• fifty-FULL-WIDTH_auditorium-1024x341
    fifty-FULL-WIDTH_auditorium-1024x341

    Room for Discussion

    ‘Ole Miss after Meredith: Progress since 1962’ was one of several lectures to observe the 50th anniversary of integration at the university.

    fifty-FULL-WIDTH_candles-1024x341
    fifty-FULL-WIDTH_candles-1024x341

    Ceremony to Enlighten

    Students hold electric candles and sing at UM’s commemoration of 50 years of integration.

    fifty-FULL-WIDTH_harry-1024x341
    fifty-FULL-WIDTH_harry-1024x341

    Keynote Speaker

    Performer Harry Belafonte delivers the keynote address at the ‘50 Years of Integration: Opening the Closed Society’ event on Oct. 1, 2012.

    fifty-FULL-WIDTH_usMarshall-1024x341
    fifty-FULL-WIDTH_usMarshall-1024x341

    For the Archives

    U.S. marshals donate a book to the J.D. Williams Library.

    jpeg
    jpeg

    Civil Rights Monument

    A student takes a photograph of the James Meredith statue on the UM campus.

    jpeg-1
    jpeg-1

    Fifty Years Later

    James Meredith visits Oxford for a book signing.

    jpeg-2
    jpeg-2

    Following in His Footsteps

    Chancellor Dan Jones leads a group during a walk across campus, retracing the steps James Meredith took 50 years ago on his first day of enrollment at Ole Miss.

  • Introduction

    50th-openlogo

    With his admission to the University of Mississippi in 1962, James Meredith became one of the heroic figures in the American Civil Rights Movement, succeeding against every legal, political and bureaucratic obstacle that blocked his path to becoming the university’s first African-American student. His persistence opened the door for thousands of African-Americans who followed and set an example for every student, of every background, about what even one individual can accomplish. The 1954 U.S. Supreme Court ruling on Brown v. Board of Education, which declared that separate schools are “inherently unequal,” made integration of schools possible. Some schools and universities accepted integration easily, while others put up great resistance. Examples of resistance follow:

    • In 1956, the Virginia Legislature called for massive resistance to school desegregation and pledged to close schools under desegregation orders. That same year, under court order, the University of Alabama admitted Autherine Lucy, its first African-American student. White students and residents rioted, and Lucy was suspended and later expelled for criticizing the university.
    • In 1957, President Dwight D. Eisenhower responded to defiance in Little Rock by sending a thousand paratroopers from the 101st Airborne Division to ensure the enrollment of nine black pupils at the city’s Central High School after Arkansas Gov. Orval Faubus used the National Guard to turn back the children.
    • As told by Curtis Wilkie in his book Dixie: A Personal Odyssey Through Events That Shaped the Modern South, in 1959, “Clyde Kennard appeared at the registrar’s office at Mississippi Southern College in Hattiesburg. Before he could leave the campus, police stopped Kennard for reckless driving; the charges grew more serious after bottles of whiskey were allegedly found in his car. Later, Kennard was accused of stealing several sacks of chicken feed. The case had all the appearances of a setup; nevertheless, Kennard drew a prison sentence of seven years – even though he was suffering from colon cancer.”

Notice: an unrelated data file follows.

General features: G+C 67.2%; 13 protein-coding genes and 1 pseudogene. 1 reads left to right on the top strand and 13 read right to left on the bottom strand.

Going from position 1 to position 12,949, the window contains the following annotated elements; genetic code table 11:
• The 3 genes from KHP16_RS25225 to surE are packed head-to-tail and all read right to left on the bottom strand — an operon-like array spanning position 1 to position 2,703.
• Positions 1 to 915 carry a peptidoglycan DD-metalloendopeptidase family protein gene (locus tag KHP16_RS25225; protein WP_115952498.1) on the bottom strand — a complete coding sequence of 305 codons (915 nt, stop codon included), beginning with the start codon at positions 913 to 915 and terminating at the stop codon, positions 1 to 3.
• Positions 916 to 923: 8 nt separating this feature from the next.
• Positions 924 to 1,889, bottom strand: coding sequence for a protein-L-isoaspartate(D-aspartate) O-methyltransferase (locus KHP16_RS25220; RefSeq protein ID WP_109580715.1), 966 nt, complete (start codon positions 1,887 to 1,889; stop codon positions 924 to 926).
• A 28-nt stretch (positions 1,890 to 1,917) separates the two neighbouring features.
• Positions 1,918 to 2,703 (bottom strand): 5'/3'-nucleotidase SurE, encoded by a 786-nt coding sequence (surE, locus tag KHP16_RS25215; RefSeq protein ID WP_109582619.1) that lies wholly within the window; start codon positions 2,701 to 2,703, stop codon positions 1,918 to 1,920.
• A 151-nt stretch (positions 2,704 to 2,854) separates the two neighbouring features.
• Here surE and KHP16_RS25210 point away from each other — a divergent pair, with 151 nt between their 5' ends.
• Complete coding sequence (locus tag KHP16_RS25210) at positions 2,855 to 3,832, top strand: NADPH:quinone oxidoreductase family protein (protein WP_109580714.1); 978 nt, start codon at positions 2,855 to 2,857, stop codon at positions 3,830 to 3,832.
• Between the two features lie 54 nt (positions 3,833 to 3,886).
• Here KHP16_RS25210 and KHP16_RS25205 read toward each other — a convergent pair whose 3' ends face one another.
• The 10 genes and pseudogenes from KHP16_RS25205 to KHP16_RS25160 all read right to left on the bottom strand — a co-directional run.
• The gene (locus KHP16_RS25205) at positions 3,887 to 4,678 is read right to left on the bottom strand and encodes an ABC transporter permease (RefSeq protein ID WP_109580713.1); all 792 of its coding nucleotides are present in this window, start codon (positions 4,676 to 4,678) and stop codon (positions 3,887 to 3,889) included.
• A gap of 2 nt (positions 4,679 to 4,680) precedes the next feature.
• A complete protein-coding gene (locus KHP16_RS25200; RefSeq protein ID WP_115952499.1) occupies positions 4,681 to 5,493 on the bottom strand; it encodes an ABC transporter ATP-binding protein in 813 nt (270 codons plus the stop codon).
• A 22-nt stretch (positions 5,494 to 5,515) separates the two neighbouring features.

• In 1961, a federal district court ordered the University of Georgia to admit African-American students Hamilton Holmes and Charlayne Hunter. After a riot on campus, the two were suspended. A court later reinstated them.
    • In 1962, a federal appeals court ordered the University of Mississippi to admit James Meredith, an African-American student. Upon his arrival, a mob of more than 2,000 white people rioted; two people were killed.
    • In 1963, two African-American students, Vivian Malone and James A. Hood, successfully registered at the University of Alabama despite Gov. George Wallace’s “stand in the schoolhouse door” – but only after President Kennedy federalized the Alabama National Guard. University of Alabama became the last Southern state university to desegregate.

    Today, these historical events serve as markers of how far we’ve come as a nation, a state and a university, and they encourage us to work even harder to serve as a positive example of the benefits of diversity and inclusion. In October 2012, UM commemorated the 50th anniversary of its integration, an event that profoundly impacted this university’s vision and character. We see the next 50 years as a time to achieve more – to establish the highest levels of academic excellence, to prepare great leaders for every profession, to increase service projects across Mississippi and around the world, and to open the doors of higher education to all students willing to do the work required by a leading university, whatever their race, nationality, background or economic circumstance. We invite you to explore this website to learn more about James Meredith and the university as it was in 1962 and as it is today — a place that demonstrates an unwavering commitment to change and progress.

     


    The Meredith Legacy

    YouTubeWatch a video about the legacy of James Meredith. Produced by Media and Documentary Projects. Watch more in the Video Gallery.

    Photo Gallery

    Photo Gallery

    View a photo gallery of James Meredith as he attends his first classes at Ole Miss. Photos courtesy of Ed Meek.